- Plant-based protein: Soy is a great source of plant-based protein, and a complete protein with all the essential amino-acids.
- Nutrient rich.
- High in fiber.
- Great source of calcium, potassium, phosphorus and iron as well as B vitamins.
- No cholesterol
- Low in saturated fat. According to Dr. Garden-Robinson: “The fat found in soy includes heart-healthy polyunsaturated and monounsaturated fats, including essential fatty acids.”
The Concern About Estrogen
Soy foods do not contain the hormone estrogen. So why are people so funny about this? Well, they do contain isoflavones, which are “phytoestrogens”, in other words, plant estrogens, that are structurally similar to estrogen but function more weakly and do not affect humans.
So do you need to be concerned? Nope. The amounts of phytoestrogen you would need to consume for a negative impact or “feminization” is so large, it would be nearly impossible to consume that much soy! And recent research has shown it isn’t causing breast cancer, but might actually even help.
According to Dr. Garden-Robinson: “Some research has shown breast cancer survivors may reduce their risk of reoccurrence with a fairly small amount of soy (e.g. 1/2 cup of soymilk per day). Other research has shown that having soy foods early in life may decrease the risk of breast cancer later in life.”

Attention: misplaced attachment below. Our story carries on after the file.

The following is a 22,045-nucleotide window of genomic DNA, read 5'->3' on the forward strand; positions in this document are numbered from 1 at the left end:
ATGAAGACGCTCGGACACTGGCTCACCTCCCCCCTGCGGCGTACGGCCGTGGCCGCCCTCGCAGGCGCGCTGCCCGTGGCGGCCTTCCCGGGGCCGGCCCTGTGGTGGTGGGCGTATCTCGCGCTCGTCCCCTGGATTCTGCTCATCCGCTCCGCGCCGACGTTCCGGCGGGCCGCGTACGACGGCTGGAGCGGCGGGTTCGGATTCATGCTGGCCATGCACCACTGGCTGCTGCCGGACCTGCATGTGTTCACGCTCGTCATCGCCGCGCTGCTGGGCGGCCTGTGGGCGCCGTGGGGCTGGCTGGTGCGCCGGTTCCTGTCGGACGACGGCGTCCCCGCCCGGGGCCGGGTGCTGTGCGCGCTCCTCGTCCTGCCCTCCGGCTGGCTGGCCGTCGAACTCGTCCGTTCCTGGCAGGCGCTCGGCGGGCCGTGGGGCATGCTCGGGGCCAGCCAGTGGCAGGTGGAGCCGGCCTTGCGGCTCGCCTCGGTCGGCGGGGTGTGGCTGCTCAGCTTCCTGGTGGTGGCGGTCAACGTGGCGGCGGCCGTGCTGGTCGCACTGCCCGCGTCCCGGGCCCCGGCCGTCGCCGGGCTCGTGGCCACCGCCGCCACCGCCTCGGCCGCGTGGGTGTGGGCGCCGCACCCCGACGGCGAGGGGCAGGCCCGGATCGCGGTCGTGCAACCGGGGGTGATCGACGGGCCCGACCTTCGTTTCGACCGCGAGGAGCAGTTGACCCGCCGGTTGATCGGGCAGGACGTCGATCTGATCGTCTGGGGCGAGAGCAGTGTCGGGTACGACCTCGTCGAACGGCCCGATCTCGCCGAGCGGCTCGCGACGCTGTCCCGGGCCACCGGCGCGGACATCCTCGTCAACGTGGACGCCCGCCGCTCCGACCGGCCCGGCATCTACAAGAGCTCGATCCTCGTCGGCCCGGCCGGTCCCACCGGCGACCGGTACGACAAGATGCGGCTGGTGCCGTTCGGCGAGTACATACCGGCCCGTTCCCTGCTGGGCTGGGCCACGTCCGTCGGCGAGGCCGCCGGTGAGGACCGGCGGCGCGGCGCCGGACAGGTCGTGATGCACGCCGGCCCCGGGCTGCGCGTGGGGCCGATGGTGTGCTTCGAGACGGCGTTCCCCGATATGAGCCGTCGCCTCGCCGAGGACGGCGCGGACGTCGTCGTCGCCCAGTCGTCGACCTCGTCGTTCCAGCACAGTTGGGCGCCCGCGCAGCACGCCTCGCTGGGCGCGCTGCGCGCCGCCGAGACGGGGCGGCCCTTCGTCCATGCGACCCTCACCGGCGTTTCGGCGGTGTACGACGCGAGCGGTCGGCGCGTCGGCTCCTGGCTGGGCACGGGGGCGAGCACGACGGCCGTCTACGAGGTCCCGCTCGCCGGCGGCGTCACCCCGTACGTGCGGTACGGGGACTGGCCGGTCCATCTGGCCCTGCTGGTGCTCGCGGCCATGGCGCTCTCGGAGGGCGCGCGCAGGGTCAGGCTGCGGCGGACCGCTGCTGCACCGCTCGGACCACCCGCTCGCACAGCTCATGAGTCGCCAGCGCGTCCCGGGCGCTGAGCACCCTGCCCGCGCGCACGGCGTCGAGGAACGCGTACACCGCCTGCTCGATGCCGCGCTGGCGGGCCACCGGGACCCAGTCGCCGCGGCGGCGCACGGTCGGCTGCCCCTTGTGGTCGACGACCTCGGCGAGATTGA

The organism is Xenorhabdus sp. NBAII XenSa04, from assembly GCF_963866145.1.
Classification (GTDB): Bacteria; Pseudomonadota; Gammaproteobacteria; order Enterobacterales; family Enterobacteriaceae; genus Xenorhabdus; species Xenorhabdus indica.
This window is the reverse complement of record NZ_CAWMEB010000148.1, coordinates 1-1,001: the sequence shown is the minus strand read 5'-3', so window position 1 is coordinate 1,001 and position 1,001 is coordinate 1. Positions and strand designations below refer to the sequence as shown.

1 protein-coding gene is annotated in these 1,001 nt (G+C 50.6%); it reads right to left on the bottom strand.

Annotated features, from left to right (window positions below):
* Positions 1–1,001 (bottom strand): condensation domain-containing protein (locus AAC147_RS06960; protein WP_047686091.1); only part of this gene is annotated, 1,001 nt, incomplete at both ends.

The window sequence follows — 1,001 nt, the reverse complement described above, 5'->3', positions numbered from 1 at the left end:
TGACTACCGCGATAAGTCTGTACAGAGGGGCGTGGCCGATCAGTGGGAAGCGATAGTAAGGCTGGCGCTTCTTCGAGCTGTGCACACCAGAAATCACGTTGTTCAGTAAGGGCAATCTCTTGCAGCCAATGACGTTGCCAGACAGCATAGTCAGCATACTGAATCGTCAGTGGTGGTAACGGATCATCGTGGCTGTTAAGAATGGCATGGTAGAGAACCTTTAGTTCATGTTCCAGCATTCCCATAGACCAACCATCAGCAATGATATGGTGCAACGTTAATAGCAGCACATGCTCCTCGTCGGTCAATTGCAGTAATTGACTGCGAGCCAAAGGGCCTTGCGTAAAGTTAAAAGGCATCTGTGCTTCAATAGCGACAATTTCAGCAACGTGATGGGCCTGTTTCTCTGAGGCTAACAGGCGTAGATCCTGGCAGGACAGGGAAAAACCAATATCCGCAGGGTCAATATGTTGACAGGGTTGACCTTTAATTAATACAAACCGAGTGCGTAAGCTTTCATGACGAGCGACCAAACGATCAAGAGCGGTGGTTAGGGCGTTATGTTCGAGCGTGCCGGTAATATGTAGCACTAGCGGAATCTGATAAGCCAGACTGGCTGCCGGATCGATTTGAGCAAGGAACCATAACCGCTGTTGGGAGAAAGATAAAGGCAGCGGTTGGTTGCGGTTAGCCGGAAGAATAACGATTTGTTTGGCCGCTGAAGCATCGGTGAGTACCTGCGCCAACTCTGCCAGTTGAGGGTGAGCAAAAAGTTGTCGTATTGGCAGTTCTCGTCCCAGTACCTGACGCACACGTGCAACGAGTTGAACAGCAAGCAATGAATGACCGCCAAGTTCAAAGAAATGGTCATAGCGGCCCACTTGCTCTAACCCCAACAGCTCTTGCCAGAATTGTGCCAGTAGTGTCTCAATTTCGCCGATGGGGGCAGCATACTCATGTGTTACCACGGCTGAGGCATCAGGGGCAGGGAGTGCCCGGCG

Ok, so now that we got that out of the way, and we know that soy beans are a wholesome part of a balanced diet, let’s chat about how they are grown, sustainability, etc.
One of the highlights of the tour for me was getting to meet and interact with a soy bean farmer. We visited the farm, got to meet the farm dog, learn about how their family has been farming soy for generations. And chat with them about the technological advancements, and what they are doing to keep crops healthy and profitable.
Here are a few of the things I learned:
Did you know a lot of soybean production is used for chicken feed? As well as vegetable oil?
In fact, all of the vegetable oil you find at the store is going to be soy oil. But I also learned an interesting fact, that even if you have a soy allergy you don’t have to avoid it (consult your doctor) because it is refined, and the proteins are removed, so the allergens aren’t there.